As a leader, it’s vital that you continue to encourage employees to think creatively and speak up. Just keep in mind that many employees have become timid. I was once in a meeting with six different managers who wouldn’t say anything bad about the company. People have been conditioned to follow the status quo, so it will take some effort to break through.
You’ll need to facilitate opportunities for discussion and help your employees feel comfortable voicing their opinions. Company meetings won’t cut it, which is why IQTalent Partners has eight small groups meet every eight weeks to talk in a relaxed environment. That’s what will keep you moving forward, not an ineffective echo chamber.
Trap #2: Taking a cookie-cutter approach
What works for one employee won’t necessarily work for the next. For example, extroverted employees such as your salespeople have a harder time working remotely without human interaction. And parents with young children might be pulling out their hair trying to entertain, educate and take care of their kids full-time while also working normal hours.
If you spent extra time listening to employees at the start of the pandemic, don’t go back to a distanced approach. Keep having one-on-one meetings with employees. Ask them questions like, “What barriers are you facing right now?” and, “What schedule do you believe is the most productive for you?”
Just make sure to take into account the individuality and personal situations of your team. General surveys and policies won’t work for everyone, so leave the final decisions up to employees. Twitter, for example, is letting employees decide whether they’d prefer to work from home “forever.” The more you trust your employees and offer them solutions that fit their lives, the more engaged and aligned they’ll be with your culture and vision.
Trap #3: Getting too comfortable
It might be tempting to view the Covid-19 pandemic as a crisis to overcome so that you can get back to normal. However, if you do this, you’ll miss out on a chance to permanently change for the better. It’s all about perspective: Is the glass half empty or half full?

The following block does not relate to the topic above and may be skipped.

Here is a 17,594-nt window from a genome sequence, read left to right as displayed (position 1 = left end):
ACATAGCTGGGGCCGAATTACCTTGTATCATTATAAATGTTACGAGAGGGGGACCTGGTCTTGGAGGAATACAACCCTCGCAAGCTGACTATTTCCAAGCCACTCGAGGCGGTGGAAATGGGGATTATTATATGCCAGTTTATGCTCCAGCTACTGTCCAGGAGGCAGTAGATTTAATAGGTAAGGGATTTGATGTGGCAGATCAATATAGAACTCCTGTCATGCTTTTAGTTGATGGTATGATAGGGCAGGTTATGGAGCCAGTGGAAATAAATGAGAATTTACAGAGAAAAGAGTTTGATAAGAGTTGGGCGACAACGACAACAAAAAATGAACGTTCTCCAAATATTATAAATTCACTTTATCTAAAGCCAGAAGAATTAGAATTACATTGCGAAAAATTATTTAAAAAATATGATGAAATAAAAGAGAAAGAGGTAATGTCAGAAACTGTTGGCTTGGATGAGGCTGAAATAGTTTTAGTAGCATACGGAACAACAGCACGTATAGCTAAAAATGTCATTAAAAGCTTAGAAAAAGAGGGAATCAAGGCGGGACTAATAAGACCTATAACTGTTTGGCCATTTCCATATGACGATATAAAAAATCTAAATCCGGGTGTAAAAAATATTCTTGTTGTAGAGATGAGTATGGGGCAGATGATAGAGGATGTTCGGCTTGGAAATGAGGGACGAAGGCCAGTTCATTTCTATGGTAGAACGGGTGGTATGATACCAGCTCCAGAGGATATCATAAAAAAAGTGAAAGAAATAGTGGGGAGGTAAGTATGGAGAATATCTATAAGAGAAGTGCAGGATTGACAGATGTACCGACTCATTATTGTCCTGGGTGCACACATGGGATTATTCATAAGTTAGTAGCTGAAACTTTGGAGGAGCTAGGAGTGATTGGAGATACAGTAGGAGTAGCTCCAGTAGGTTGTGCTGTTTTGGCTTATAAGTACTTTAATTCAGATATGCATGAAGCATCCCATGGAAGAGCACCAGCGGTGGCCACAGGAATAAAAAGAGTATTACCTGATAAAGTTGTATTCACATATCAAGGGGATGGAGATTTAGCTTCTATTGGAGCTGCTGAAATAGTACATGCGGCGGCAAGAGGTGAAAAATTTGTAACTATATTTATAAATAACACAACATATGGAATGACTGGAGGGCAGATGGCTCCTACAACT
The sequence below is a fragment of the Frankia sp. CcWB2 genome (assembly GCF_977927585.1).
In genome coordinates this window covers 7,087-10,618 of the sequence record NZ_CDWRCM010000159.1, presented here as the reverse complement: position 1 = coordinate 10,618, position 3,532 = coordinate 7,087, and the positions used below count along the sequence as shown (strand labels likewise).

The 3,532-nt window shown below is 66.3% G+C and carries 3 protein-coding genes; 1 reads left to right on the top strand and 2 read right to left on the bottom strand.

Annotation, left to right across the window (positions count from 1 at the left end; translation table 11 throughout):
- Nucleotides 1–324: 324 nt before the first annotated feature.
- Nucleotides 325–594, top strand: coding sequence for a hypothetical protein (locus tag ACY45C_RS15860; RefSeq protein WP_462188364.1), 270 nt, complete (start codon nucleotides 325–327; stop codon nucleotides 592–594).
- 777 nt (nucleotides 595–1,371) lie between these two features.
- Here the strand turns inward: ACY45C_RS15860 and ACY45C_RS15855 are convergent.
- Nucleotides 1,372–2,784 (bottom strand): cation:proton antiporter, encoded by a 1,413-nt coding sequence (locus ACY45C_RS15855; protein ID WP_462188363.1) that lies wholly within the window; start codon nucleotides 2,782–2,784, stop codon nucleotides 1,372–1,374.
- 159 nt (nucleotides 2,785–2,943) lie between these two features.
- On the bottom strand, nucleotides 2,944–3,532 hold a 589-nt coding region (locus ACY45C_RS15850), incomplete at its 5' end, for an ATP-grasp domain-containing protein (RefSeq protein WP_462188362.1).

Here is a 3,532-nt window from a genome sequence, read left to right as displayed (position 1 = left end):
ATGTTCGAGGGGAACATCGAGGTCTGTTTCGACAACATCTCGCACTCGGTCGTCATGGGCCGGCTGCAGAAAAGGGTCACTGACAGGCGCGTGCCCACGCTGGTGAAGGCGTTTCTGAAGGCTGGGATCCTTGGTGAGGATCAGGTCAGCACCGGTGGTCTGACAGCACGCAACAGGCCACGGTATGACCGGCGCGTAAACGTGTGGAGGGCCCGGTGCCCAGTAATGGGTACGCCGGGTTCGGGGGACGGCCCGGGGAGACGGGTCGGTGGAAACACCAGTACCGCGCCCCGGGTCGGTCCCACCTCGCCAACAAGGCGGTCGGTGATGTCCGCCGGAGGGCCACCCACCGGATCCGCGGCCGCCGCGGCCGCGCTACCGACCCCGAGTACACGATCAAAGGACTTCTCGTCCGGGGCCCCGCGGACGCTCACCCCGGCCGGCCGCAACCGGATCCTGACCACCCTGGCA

Don’t get too comfortable. Take advantage of the solutions you’ve been forced to come up with and continue brainstorming new ways to improve your business. Motivational and educational speakers can help foster new ideas, and meetings that you cut or shorten free up valuable time for innovation. After all, organizations spend about 15 percent of their time in meetings. What could you accomplish with an extra hour per day?
The trick to changing your perspective is breaking out of the “run” mindset. If you’re only focusing on the bottom line — sales amounts, client numbers or overall revenue — you’ll be blind to your employees’ (and your company’s) overall potential. Instead, ask yourself, “How do I take this asset that I’m only utilizing 10 percent of and maximize it to 90 percent?”
Related: Bouncing Back: Taking Care of Your Team After a Company Crisis
No one knows how the next phase of Covid-19 will affect businesses. However, it will likely continue pushing leaders toward a more innovative, digital-friendly world. By avoiding pitfalls to old ways of thinking, you can ensure that your business remains viable and competitive for years to come. What steps will you take to maintain your company’s momentum?